Day 37: Dakar to Bamako
The scenery changes now, as we cross the land of the Malinke people, from whom Mali took its name. This is more like the heat-cracked plateau of Mauritania than the flat bush country of Senegal. Escarpments and weirdly sculpted rocks rise around us. We stop at stations without platforms, surrounded by thatch-roofed rondavels and mud huts, where women with charcoal braziers in one hand and corn-cobs in the other ply the train, selling bananas, roast goat, loaves of bread, tea, smoked fish, yams, bags of nuts.
At a place called Mehani we are becalmed again, waiting for a train from Bamako to come through on the single-track line ahead of us.
I feel tired, unwashed and greasy, but I keep my spirits up by reading Sanche de Gramont's The Strong Brown God, and imagining how immeasurably more awful it was for the British explorer Mungo Park, as he made his way through this same territory in 1796, intent on becoming the first Westerner to set eyes on the fabled River Niger.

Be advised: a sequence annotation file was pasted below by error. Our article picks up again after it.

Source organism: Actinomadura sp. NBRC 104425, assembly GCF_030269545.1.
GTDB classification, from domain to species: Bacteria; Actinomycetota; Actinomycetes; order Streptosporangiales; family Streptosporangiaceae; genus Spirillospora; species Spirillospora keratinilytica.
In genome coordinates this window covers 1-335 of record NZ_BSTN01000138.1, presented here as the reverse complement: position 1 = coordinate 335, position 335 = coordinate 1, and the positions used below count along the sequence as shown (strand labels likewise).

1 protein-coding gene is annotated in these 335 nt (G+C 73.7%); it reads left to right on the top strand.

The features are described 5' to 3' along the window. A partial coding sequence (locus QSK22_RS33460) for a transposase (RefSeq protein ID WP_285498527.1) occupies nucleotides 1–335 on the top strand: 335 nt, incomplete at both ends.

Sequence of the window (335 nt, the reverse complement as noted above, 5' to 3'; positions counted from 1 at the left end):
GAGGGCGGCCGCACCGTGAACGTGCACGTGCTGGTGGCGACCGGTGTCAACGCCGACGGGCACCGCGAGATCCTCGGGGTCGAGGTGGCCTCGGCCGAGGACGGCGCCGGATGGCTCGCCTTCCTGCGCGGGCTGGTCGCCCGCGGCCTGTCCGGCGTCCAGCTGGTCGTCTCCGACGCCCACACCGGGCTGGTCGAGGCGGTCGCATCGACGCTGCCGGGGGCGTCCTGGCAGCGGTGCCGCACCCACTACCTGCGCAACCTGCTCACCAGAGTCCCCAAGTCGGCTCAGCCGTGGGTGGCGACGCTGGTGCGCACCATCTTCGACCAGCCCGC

Dusk is falling as the Bamako-Kayes train comes in. It pulls up opposite us, each window crammed with faces.
The last sight I remember before night falls is crossing the Sénégal for the very last time, at the point where, fed by the Bafing and Bakoye rivers, it is a majestic half-mile wide, its banks turning a deep ruddy brown in the dying light.
It's ten o'clock and we are still so far from Bamako that I cannot even make light of it with our friendly guard. Faced with the realisation that we shall have to spend another night on the train, the spirit seems to have gone out of everyone. They just want to be home, not on this hot and sticky train, full of people but empty of almost everything else. There is an air of resigned listlessness as we swing once more into the darkness.
Choose another day from Sahara